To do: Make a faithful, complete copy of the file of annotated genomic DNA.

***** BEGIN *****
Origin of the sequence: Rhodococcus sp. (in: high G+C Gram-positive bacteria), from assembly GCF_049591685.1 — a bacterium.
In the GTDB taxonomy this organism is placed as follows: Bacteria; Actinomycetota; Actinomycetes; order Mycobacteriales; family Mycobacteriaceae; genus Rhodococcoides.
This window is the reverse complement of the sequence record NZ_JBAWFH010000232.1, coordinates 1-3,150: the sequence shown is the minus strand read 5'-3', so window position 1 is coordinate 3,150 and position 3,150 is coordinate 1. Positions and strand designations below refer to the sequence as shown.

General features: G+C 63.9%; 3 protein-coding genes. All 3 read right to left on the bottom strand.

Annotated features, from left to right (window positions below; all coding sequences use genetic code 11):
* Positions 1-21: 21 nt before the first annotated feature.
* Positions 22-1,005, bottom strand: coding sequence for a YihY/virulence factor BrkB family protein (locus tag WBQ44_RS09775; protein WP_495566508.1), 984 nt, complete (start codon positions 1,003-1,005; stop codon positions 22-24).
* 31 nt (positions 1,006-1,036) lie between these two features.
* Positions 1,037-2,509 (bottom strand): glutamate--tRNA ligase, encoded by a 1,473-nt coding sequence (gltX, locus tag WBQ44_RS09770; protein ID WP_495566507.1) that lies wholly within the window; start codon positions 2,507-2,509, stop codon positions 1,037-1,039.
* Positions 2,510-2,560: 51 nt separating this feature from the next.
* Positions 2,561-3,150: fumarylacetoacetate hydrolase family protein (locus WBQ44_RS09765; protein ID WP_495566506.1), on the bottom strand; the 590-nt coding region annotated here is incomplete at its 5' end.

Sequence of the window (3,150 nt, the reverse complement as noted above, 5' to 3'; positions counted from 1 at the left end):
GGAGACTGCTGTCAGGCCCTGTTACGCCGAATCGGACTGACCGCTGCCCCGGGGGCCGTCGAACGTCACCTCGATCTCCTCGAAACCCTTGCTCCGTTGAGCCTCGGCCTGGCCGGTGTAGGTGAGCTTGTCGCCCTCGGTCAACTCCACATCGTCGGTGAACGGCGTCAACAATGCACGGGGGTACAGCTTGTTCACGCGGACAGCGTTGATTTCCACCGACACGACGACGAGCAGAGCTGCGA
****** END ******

Origin of the sequence: Rhodococcus sp. (in: high G+C Gram-positive bacteria), from assembly GCF_049591685.1 — a bacterium.
In the GTDB taxonomy this organism is placed as follows: Bacteria; Actinomycetota; Actinomycetes; order Mycobacteriales; family Mycobacteriaceae; genus Rhodococcoides.
This window is the reverse complement of the sequence record NZ_JBAWFH010000232.1, coordinates 1-3,150: the sequence shown is the minus strand read 5'-3', so window position 1 is coordinate 3,150 and position 3,150 is coordinate 1. Positions and strand designations below refer to the sequence as shown.

General features: G+C 63.9%; 3 protein-coding genes. All 3 read right to left on the bottom strand.

Annotated features, from left to right (window positions below; all coding sequences use genetic code 11):
* Positions 1-21: 21 nt before the first annotated feature.
* Positions 22-1,005, bottom strand: coding sequence for a YihY/virulence factor BrkB family protein (locus tag WBQ44_RS09775; protein WP_495566508.1), 984 nt, complete (start codon positions 1,003-1,005; stop codon positions 22-24).
* 31 nt (positions 1,006-1,036) lie between these two features.
* Positions 1,037-2,509 (bottom strand): glutamate--tRNA ligase, encoded by a 1,473-nt coding sequence (gltX, locus tag WBQ44_RS09770; protein ID WP_495566507.1) that lies wholly within the window; start codon positions 2,507-2,509, stop codon positions 1,037-1,039.
* Positions 2,510-2,560: 51 nt separating this feature from the next.
* Positions 2,561-3,150: fumarylacetoacetate hydrolase family protein (locus WBQ44_RS09765; protein ID WP_495566506.1), on the bottom strand; the 590-nt coding region annotated here is incomplete at its 5' end.

Sequence of the window (3,150 nt, the reverse complement as noted above, 5' to 3'; positions counted from 1 at the left end):
GGAGACTGCTGTCAGGCCCTGTTACGCCGAATCGGACTGACCGCTGCCCCGGGGGCCGTCGAACGTCACCTCGATCTCCTCGAAACCCTTGCTCCGTTGAGCCTCGGCCTGGCCGGTGTAGGTGAGCTTGTCGCCCTCGGTCAACTCCACATCGTCGGTGAACGGCGTCAACAATGCACGGGGGTACAGCTTGTTCACGCGGACAGCGTTGATTTCCACCGACACGACGACGAGCAGAGCTGCGA